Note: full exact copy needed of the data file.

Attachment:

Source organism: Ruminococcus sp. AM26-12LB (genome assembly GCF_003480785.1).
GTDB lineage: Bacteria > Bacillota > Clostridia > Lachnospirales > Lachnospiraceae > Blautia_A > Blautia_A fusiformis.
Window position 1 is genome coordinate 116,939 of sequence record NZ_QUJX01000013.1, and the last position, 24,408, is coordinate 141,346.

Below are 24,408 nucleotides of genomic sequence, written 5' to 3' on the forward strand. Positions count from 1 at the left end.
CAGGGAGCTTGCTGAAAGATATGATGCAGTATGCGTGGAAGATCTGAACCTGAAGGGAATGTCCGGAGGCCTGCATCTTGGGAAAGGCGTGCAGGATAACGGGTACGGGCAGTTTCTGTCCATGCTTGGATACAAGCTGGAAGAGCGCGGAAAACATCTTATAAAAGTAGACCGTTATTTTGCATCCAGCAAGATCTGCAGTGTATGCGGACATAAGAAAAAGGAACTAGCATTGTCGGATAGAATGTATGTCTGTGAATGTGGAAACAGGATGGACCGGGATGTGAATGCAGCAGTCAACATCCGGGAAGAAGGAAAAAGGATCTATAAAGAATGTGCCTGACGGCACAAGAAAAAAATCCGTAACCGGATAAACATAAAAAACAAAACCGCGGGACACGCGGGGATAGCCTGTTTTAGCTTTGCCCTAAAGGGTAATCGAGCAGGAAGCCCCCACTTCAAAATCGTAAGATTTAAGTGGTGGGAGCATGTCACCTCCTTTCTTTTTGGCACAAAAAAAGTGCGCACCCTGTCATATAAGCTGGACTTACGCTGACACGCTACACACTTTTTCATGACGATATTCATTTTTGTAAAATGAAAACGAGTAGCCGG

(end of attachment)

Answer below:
Source organism: Ruminococcus sp. AM26-12LB (genome assembly GCF_003480785.1).
GTDB lineage: Bacteria > Bacillota > Clostridia > Lachnospirales > Lachnospiraceae > Blautia_A > Blautia_A fusiformis.
Window position 1 is genome coordinate 116,939 of sequence record NZ_QUJX01000013.1, and the last position, 24,408, is coordinate 141,346.

Below are 24,408 nucleotides of genomic sequence, written 5' to 3' on the forward strand. Positions count from 1 at the left end.
CAGGGAGCTTGCTGAAAGATATGATGCAGTATGCGTGGAAGATCTGAACCTGAAGGGAATGTCCGGAGGCCTGCATCTTGGGAAAGGCGTGCAGGATAACGGGTACGGGCAGTTTCTGTCCATGCTTGGATACAAGCTGGAAGAGCGCGGAAAACATCTTATAAAAGTAGACCGTTATTTTGCATCCAGCAAGATCTGCAGTGTATGCGGACATAAGAAAAAGGAACTAGCATTGTCGGATAGAATGTATGTCTGTGAATGTGGAAACAGGATGGACCGGGATGTGAATGCAGCAGTCAACATCCGGGAAGAAGGAAAAAGGATCTATAAAGAATGTGCCTGACGGCACAAGAAAAAAATCCGTAACCGGATAAACATAAAAAACAAAACCGCGGGACACGCGGGGATAGCCTGTTTTAGCTTTGCCCTAAAGGGTAATCGAGCAGGAAGCCCCCACTTCAAAATCGTAAGATTTAAGTGGTGGGAGCATGTCACCTCCTTTCTTTTTGGCACAAAAAAAGTGCGCACCCTGTCATATAAGCTGGACTTACGCTGACACGCTACACACTTTTTCATGACGATATTCATTTTTGTAAAATGAAAACGAGTAGCCGG